The Prince George's County Council holds its final last legislative session of 2018 at the county administration building in Upper Marlboro on Oct. 23. (Robert Roberts/The Washington Informer)
The Prince George's County Council holds its final last legislative session of 2018 at the county administration building in Upper Marlboro on Oct. 23. (Robert Roberts/The Washington Informer)

The Prince George’s County Council approved labor agreements, short-term rentals and a new zoning ordinance during its last legislative session of the year.

The marathon meeting at the county administration building in Upper Marlboro with two breaks began about 10:30 a.m. Tuesday ended after midnight Wednesday, thanks to a nearly three-hour discussion before the council finally voted 5-4 to approve public campaign financing legislation.

About 17 people spoke in support of the bill, which would allow candidates to receive matching funds if they don’t accept donations exceeding $250 to mass small donors.

The bill resembles one enacted in January 2015 in Montgomery County that allows a person running for elected office to receive tax dollars. The District approved their version of the bill this year.

David Van Dyke, the county auditor, said during the session that it could cost the county between $3.6 million to $12 million, depending on how many people seek office.

The cost was one reason why council Chairwoman Dannielle Glaros and council members Derrick Davis, Todd Turner and Andrea Harrison didn’t the support the bill.

“This is irresponsible,” Davis (D-District 6) of Upper Marlboro said before the vote. “We don’t have the resources that other jurisdictions have that have implemented this reality. I’m somewhat offended by state representatives who would attempt to spend my money in Prince George’s County, [but] not [have] given me theirs.”

Delegate Joseline Peña-Melnyk (D-District 21) of College Park, who supports the bill, took exception to Davis targeting state officials.

“That is very disrespectful,” Pena-Melynk said to Davis.

“Who said that?” Davis asked.

“I’m the only state representative here,” Pena-Melnyk said.

“Then that’s who I was talking to,” Davis said.

Glaros (D-District 3) of Riverdale Park banged a gavel on the table to return to order.

“We do not have shouting in this forum,” she said.

As for the legislation, all receipts must be labeled with the contributor’s name and residential address.

Councilwoman Karen Toles (D-District 7) of Suitland pushed for revisions including an assurance the financing would receive racial and gender equality.

The legislation, which wouldn’t go into effect until 2026, also received approval from council members Mel Franklin, Mary Lehman, Obie Patterson and Deni Taveras.

“It has to be distributed countywide … makes me feel a little bit more comfortable we have an additional eight years to work on this,” said Toles, who participated in her last meeting due to term limits.

A few residents who stayed for the vote clapped softly, but Glaros said “I would not clap [for] that vote at all.”

A New Council

When the council meets Dec. 4 for the gavel exchange, the group will have at least six new people to legislate and enact laws next year.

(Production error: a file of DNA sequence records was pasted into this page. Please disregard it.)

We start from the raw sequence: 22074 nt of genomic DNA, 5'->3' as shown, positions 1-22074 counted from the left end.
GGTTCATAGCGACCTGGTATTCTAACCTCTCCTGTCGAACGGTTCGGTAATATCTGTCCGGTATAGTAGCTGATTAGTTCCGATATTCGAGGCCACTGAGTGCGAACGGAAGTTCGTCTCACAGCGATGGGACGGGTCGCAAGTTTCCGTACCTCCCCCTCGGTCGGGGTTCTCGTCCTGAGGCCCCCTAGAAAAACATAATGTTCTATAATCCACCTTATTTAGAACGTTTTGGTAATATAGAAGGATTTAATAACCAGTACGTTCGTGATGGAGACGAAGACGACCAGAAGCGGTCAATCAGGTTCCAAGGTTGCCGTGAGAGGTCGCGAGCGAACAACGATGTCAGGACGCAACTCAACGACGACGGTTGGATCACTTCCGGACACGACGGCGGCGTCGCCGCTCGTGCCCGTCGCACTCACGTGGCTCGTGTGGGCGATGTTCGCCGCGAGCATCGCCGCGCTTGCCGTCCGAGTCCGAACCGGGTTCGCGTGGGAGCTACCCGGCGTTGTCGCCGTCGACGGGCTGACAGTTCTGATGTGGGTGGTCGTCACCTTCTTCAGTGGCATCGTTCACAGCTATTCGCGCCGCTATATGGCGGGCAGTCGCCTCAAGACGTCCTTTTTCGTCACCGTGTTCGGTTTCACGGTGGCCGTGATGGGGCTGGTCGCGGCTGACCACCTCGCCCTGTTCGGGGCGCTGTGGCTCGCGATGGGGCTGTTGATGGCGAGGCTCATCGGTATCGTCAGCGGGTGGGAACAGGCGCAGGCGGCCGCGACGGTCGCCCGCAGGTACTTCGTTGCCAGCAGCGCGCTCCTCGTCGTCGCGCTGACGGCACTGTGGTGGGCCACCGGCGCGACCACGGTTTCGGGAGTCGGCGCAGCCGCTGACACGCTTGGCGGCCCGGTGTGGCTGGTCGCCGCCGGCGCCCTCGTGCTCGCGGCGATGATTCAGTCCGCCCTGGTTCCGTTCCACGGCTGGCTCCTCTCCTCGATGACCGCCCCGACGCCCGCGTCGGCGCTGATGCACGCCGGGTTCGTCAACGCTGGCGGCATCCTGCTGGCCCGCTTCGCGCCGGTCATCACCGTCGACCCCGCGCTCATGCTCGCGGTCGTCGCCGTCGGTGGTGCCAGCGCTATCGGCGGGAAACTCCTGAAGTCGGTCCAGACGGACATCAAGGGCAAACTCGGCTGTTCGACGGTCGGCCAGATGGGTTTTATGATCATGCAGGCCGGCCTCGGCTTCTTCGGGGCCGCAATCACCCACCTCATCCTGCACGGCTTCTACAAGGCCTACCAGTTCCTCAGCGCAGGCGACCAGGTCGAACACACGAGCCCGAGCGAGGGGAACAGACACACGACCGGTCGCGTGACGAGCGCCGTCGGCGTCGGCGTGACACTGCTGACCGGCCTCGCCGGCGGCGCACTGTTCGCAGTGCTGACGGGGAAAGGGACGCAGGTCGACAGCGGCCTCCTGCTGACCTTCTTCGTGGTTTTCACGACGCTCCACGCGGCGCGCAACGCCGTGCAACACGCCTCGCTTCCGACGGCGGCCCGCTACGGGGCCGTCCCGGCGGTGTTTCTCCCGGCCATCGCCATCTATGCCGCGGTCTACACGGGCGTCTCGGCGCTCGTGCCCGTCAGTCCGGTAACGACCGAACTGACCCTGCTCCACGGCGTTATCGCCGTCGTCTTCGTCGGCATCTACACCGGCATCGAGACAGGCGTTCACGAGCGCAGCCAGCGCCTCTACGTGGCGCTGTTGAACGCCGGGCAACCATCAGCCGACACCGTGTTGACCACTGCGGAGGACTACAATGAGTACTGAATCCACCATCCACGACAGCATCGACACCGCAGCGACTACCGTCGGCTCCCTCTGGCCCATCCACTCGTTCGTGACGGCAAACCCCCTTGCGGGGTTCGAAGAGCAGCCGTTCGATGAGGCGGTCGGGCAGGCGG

If voters choose not to elect Franklin (D-District 9) of Upper Marlboro to one of the two at-large seats that expands the council from nine to 11, then seven new people would join.

Franklin’s name will be listed on the ballot with two others: Calvin Hawkins, a Democrat and former adviser to County Executive Rushern L. Baker III, and Felicia Folarin, an insurance agent and registered Republican. Toles ran unsuccessfully for one of the two at-large seats.

Sydney Harrison, a clerk of the county’s Circuit Court, won in the Democratic primary by 55 votes over Tamara Davis Brown, a telecommunications attorney who’s organized a write-in campaign for the Nov. 6 general election.

Current council members running unopposed next month are Glaros, Davis, Turner (D-District 4) of Bowie and Taveras (D-District 2) of Adelphi.

Harrison (D-District 5) of Springdale, who’s seeking election as a state delegate in District 24, will be replaced by her chief of staff, Rodney Colvin Streeter.

Patterson (D-District 8) of Fort Washington will be replaced by Monique Anderson Walker, a principal broker for Oxon Hill-based real estate company Fleur de Lis and wife of Delegate Jay Walker (D-District 26) of Fort Washington.

Ton Dernoga of Laurel, who’s unopposed and will replace Councilwoman Mary Lehman to represent District 1, represented that area on the council from 2002 to 2010. Lehman, who’s term-limited, will run for state delegate. The terms for Harrison and Patterson also expire this year.

In other business, the council voted 8-1 to approve a revamped zoning ordinance that the council and other county officials worked on for about four years. The antiquated document hasn’t been updated for 50 years.

Lehman voted against the legislation, which may not go into effect for another two years.

Glaros said a countywide zoning map must now be implemented to incorporate the new zoning regulations. The new council would oversee that process.

“Of any single legislative item, it was something we worked a lot of hours on,” she said. “This is a critical step to move forward, but not the final step.”

Coverage for the Washington Informer includes Prince George’s County government, school system and some state of Maryland government. Received an award in 2019 from the D.C. Chapter of the Society of...

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